MHRA’s AI regulatory strategy ensures patient safety and industry innovation into 2030

The MHRA has today set out its strategic approach to artificial intelligence (AI)

The Medicines and Healthcare products Regulatory Agency (MHRA) has today (30 April 2024) set out its strategic approach to artificial intelligence (AI).

The MHRA welcomed the publication of the Government’s white paper ‘A pro-innovation approach to AI regulation’, published in 2023, and have taken significant steps in the past 12 months to adopt its recommendations in the work we do based on five key strategic principles.

These principles encompass safety, security and robustness; appropriate transparency and explainability; fairness, accountability and governance; and contestability and redress.

The MHRA was asked to provide a strategic, independent view of the agency’s approach to AI in the field of medicine and science and the steps the organisation is taking in line with the expectations set out in this white paper.

As a science-led organisation, the MHRA has a key role to play in enabling the achievement of the goal for the UK to be a science and technology superpower by 2030, and is considering the opportunities and risks of AI from three perspectives:

  • as a regulator of AI products
  • as a public service organisation delivering time-critical decisions
  • as an organisation that makes evidence-based decisions that impact on public and patient safety, where that evidence is often supplied by third parties

Dr Laura Squire, Chief Quality and Access Officer at the MHRA, said:

"AI offers us the opportunity to improve the efficiency of the services we provide across all our regulatory functions from regulatory science, through enabling safe access for medicines and medical devices, to post market surveillance and enforcement.

"While taking this opportunity we must ensure there is risk proportionate regulation of AI as a Medical Device (AIaMD) which takes into account the risks of these products without stifling the potential they have to transform healthcare.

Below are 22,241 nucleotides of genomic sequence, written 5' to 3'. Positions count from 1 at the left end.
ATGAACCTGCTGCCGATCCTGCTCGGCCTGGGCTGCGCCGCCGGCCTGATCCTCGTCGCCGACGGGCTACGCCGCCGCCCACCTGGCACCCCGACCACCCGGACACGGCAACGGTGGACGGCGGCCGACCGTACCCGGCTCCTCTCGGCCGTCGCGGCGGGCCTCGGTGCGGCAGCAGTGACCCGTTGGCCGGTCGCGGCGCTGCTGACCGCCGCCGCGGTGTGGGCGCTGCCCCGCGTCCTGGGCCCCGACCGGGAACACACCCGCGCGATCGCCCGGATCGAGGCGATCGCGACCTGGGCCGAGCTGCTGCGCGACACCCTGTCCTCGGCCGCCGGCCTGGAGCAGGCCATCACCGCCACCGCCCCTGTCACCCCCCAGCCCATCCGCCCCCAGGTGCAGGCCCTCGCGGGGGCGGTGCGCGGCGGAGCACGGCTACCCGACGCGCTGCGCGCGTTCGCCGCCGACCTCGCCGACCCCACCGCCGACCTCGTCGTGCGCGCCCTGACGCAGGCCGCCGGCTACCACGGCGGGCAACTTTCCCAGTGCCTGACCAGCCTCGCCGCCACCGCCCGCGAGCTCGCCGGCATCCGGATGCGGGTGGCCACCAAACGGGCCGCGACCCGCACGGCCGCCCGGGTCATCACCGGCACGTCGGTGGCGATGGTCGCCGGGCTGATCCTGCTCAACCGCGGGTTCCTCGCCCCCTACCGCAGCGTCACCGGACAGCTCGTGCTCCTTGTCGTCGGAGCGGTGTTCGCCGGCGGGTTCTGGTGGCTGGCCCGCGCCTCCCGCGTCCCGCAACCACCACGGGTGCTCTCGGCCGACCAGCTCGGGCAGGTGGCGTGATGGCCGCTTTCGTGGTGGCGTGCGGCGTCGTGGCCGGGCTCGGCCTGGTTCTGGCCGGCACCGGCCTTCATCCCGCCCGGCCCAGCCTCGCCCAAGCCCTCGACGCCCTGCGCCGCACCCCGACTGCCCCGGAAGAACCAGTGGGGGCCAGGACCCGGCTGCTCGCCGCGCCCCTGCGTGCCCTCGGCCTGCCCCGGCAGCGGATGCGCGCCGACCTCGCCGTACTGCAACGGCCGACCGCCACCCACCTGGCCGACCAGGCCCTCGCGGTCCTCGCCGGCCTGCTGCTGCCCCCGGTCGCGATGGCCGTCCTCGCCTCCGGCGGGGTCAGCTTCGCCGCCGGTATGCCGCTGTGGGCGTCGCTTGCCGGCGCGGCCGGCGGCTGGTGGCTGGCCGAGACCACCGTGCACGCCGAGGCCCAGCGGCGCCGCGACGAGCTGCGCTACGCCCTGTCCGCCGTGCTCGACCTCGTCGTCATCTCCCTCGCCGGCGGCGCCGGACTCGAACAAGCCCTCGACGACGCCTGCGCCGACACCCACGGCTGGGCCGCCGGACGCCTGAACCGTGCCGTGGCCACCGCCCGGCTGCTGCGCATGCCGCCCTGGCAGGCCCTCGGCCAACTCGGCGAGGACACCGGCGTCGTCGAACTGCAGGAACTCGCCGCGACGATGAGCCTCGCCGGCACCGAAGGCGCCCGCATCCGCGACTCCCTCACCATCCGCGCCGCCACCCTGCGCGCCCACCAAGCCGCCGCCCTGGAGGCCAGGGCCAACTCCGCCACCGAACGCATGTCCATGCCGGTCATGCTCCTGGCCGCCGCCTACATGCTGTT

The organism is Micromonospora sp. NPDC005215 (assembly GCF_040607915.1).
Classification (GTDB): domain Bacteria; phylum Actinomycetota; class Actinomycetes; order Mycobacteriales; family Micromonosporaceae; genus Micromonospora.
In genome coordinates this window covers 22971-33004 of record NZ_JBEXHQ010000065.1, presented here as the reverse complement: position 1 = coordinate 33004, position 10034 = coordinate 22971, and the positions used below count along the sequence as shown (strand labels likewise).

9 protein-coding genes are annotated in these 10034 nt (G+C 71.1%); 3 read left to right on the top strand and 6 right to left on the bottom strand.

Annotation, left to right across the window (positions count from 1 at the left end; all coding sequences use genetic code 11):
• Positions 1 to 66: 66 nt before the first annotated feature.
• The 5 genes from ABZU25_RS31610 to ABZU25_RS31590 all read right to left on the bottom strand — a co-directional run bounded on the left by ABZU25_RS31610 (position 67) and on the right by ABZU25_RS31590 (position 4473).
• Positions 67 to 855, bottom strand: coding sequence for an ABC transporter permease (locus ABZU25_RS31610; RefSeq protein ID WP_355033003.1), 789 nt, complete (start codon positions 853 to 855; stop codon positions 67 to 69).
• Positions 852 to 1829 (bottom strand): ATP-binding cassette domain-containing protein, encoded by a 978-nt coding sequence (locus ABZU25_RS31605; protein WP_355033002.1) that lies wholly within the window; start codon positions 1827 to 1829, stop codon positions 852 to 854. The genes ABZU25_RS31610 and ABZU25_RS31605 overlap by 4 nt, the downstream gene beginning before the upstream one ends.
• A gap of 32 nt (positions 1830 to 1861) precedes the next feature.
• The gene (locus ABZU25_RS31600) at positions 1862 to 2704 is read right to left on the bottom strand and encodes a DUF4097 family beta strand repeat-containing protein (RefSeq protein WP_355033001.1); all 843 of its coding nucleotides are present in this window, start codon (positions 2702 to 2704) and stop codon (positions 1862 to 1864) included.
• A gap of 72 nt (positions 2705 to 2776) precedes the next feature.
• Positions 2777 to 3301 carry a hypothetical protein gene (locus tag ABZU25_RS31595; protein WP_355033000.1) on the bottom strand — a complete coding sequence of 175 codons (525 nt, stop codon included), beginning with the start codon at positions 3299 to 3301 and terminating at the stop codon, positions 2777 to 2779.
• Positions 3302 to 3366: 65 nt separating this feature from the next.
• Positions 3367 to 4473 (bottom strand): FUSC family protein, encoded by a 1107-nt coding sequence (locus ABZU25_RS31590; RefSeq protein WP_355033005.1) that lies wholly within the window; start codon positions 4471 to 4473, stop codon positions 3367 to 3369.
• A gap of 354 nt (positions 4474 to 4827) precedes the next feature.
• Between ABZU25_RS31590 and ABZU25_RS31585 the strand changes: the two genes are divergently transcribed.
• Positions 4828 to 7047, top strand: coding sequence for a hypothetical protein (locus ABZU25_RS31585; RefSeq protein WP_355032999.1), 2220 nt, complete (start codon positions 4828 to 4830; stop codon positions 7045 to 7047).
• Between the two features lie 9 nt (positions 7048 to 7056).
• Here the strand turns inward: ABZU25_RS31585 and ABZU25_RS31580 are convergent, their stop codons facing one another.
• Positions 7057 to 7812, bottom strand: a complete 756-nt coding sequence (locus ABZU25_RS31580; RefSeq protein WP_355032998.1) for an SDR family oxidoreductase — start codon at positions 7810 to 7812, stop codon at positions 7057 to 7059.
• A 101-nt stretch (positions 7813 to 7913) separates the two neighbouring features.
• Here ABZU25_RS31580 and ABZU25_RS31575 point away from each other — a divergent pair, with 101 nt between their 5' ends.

"Increasingly, we expect AI to feature in how those we regulate undertake their activities and generate evidence and we therefore need to ensure we understand the impact of that in order to continue to regulate effectively."

Health and Social Care Secretary, Victoria Atkins, said: 

"Artificial intelligence is already transforming the way we deliver healthcare, cutting waiting lists for patients and freeing up time for NHS staff.

"I want to see AI and technology harnessed as part of our plan for a faster, simpler and fairer healthcare system. In the budget the government announced a £3.4 billion investment in the latest technology for the NHS, to help doctors and nurses focus on patients rather than admin.

"I am pleased that MHRA has set out these principles, which will help ensure that AI continues to be used in a safe, secure, and transparent way across the health service."

The potential benefits are two-fold: improved efficiencies will result in UK patients benefiting from enabling safe access to medical products earlier than may have been possible previously, while the MHRA will have greater scope to focus specialist expertise on priorities such as innovation and patient engagement.

At the same time, there is a fundamental requirement for all regulatory decisions to be based on robust evidence. The MHRA process of considering submissions, premises inspections and data examination is reliant on this evidence and as a regulator we expect these processes and protocols to evolve in line with innovative AI.

The MHRA is currently in the process of implementing its own regulatory reform programme related to AI-driven medical devices to include risk proportionate regulation of AI as a medical device (AIaMD). This considers the risks of these products while permitting scope for further development of transformative healthcare.

In the coming years AI is likely to be integral to ensuring effective product regulation and patient safety, and therefore measuring and understanding its impact is essential for the agency to remain an effective and innovative regulator.

From: Medicines and Healthcare products Regulatory Agency